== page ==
The Teachers’ Plan Deficit Needs to be Addressed
Posted May 18, 2018
The government and the Nova Scotia Teachers Union are doing a disservice to taxpayers and today’s teachers, who are paying for the inadequacy of past contributions by and for the teachers that retired long ago.
In contrast, the public-sector pension plans for civil service and health care workers are well-funded and can be expected to keep their promises to pensioners over the long term.
There are three times as many active members as pensioners in the plan for health care workers. Their plan has a substantial surplus. Benefit improvements are cautiously implemented.
The public service plan has slightly more workers than retirees and has a small surplus. The plan structure allows for benefits to be constrained in the event of poor investment returns, so the risk of costs spiraling out of control is minimized.
It is an attractive arrangement for employers and employees, so much so that other plan sponsors are choosing to join, some of them changing back from defined contribution to defined benefit.
The list includes Acadia University, Cape Breton University, two smaller universities, several municipalities, and other public sector organizations.
The status of the Teachers’ Pension Plan is dramatically different. No organization would voluntarily join it.
In the two decades ending in 2014, teachers, matched by taxpayers, contributed 8.3% of pay up to the Canada Pension plan maximum and 9.9% on the excess. At the end of that period the plan had built up a deficit of $1.4 billion, which has remained more or less level since then.
Retirees already outnumber active teachers, a ratio which will increase relentlessly in future years. That means that the financial burden of the plan deficit is falling entirely on today’s taxpayers and teachers.
They have seen their contributions go up by 3% of salary, taking $170 per month of income away from a teacher making $70,000 per year. This happens while the value of benefits those teachers are collectively earning is $77 million less than the combined teacher and taxpayer contributions.
The interest on the $1.4 billion deficit in 2017 was $87 million, more than the amount of excess contributions. The problem is going to get worse.
The plan’s governance agreement called for the union and the government to address the deficit in 2013. What they chose was both inadequate and unfair.
Those who retired before August 1st, 2006 have been receiving increases equal to inflation (as measured by CPI) less 1%, regardless of the plan’s health. Those retiring after that date, and all future retirees, will only receive increases if the plan’s finances become much healthier. As things presently stand that probably means never.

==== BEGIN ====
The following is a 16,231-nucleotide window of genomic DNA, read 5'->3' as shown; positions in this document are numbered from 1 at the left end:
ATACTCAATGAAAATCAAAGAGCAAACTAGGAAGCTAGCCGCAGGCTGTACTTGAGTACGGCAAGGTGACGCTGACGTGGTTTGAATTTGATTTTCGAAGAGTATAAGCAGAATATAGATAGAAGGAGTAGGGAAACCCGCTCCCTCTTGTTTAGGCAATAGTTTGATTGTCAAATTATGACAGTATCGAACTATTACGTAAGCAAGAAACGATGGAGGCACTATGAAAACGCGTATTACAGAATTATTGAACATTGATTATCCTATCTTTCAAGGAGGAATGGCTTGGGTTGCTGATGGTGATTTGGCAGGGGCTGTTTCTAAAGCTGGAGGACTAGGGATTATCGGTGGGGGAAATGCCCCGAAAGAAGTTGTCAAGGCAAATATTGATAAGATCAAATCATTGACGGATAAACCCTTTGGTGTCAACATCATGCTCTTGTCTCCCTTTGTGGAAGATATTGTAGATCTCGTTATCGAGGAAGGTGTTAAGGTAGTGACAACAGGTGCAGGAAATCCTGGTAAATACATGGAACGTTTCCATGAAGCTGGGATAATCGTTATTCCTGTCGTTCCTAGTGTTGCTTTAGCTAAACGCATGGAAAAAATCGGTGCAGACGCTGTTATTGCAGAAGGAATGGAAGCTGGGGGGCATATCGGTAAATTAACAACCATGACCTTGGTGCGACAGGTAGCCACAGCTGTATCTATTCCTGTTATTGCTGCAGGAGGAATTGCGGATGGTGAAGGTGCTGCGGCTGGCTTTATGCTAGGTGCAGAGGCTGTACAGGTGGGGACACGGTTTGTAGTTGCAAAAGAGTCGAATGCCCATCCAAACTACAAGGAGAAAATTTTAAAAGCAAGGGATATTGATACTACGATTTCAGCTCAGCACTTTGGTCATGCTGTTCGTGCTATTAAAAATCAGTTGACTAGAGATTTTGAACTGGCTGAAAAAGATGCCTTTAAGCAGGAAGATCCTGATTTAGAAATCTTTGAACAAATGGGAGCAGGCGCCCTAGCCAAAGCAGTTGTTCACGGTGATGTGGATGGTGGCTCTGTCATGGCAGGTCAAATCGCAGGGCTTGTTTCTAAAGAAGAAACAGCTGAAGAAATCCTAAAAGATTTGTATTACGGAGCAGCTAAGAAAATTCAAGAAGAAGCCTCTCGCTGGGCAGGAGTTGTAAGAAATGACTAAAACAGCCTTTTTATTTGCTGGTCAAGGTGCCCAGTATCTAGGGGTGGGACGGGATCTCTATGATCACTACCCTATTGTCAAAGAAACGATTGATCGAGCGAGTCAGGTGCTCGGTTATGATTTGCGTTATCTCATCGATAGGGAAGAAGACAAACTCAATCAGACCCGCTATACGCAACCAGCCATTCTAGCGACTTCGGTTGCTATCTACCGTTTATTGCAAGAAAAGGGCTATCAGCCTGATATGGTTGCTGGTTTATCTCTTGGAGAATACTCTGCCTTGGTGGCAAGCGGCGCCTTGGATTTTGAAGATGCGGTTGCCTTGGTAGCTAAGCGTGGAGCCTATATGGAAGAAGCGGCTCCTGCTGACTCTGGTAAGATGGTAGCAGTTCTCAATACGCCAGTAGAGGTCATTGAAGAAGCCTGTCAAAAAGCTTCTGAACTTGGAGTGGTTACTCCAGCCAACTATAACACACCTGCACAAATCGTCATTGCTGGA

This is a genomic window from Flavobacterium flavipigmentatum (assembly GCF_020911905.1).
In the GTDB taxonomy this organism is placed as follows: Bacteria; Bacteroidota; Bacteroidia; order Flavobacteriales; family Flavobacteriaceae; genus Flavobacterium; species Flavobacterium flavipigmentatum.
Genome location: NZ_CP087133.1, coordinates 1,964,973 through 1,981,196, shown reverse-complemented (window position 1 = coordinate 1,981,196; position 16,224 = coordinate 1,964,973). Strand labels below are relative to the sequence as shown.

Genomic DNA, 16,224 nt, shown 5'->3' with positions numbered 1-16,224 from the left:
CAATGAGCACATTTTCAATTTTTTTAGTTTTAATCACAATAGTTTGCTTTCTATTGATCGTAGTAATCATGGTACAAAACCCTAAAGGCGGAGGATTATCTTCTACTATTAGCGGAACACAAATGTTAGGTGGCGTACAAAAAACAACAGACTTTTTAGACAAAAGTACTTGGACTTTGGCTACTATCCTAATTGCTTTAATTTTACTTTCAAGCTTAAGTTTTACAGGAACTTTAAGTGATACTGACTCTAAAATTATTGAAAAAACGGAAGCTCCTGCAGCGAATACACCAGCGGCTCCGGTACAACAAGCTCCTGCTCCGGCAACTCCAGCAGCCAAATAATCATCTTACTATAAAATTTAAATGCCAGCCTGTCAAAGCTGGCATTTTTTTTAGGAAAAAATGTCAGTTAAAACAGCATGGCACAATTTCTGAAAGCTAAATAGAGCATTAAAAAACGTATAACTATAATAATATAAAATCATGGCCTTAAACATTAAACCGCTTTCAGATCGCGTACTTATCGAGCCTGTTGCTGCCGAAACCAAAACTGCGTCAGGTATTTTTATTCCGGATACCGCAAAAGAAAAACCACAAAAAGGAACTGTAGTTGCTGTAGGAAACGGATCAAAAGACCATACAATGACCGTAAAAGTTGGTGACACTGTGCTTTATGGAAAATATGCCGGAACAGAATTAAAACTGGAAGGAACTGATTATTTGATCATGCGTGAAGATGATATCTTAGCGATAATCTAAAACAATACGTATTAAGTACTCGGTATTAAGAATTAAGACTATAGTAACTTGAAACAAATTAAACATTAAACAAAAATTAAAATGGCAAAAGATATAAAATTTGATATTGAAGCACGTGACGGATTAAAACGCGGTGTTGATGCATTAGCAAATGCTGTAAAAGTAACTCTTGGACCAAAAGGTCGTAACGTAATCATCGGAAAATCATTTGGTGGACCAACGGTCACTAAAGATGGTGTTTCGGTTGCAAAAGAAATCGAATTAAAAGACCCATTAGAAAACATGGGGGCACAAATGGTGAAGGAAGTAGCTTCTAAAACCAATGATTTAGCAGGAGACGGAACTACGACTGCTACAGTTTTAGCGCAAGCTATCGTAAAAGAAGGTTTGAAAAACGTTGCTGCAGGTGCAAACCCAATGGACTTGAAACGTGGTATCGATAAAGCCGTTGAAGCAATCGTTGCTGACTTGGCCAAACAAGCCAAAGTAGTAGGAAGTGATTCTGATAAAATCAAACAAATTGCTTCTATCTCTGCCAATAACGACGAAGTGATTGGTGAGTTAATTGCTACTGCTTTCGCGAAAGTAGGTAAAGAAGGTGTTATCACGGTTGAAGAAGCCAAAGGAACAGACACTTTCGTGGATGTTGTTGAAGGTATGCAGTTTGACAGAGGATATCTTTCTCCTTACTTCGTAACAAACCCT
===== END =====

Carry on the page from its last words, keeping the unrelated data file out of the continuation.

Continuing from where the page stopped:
There is nothing secret about the problem. It was highlighted by the Auditor General last fall. In the recently released 2017 annual report, the chair of the Board of Teachers’ Pension Plan Trustee said, “While there is no immediate risk that the Plan will be unable to meet its ongoing pension obligations, it is important to note that the Plan’s financial position could deteriorate going forward unless the Nova Scotia Teachers’ Union and the Province together take very significant steps.”
The Trustee has been constantly warning the government and the union about the problem and has, in private, made recommendations about what a solution might look like.
An adequate response might look something like:
- For those who retired before Aug 1, 2006, change the indexing provision to be the same as that for the subsequent retirees. In the short term this would be to their disadvantage but might ultimately result in bigger increases once the plan becomes sound.
- At the moment a teacher who is 55 with 30 years’ service can retire with unreduced pension benefit. This is called the rule of 85. That teacher is likely to receive that pension for more than the 30 years she or he worked. This is a very expensive benefit. Increase the “rule” by 1 each calendar year until it reaches 90.
- The province must make a contribution to the plan equal in value to the two measures described above. That will be a substantial sum, but is only a reflection of a liability that is already there. Taxpayers are going to have to pay their share sooner or later.
The province and the union have done a disservice by not dealing with this issue before now. It’s time.
Meanwhile, other public-sector organizations with smaller pension plans will be able to achieve efficiencies and improved cost certainty by joining the public sector plan, as have a growing list of municipalities and universities.
Related ArticlesPensions in Crisis
- CPP Changes: Don’t Pop The Champagne July 8, 2016
- A Weak Response to the Teachers’ Pensions Plan Deficit June 20, 2014
- Fix the Teacher’s Pension Plan Now May 16, 2014
Voters trying to understand the various positions being advocated for the Canada Pension Plan have every reason to be confused.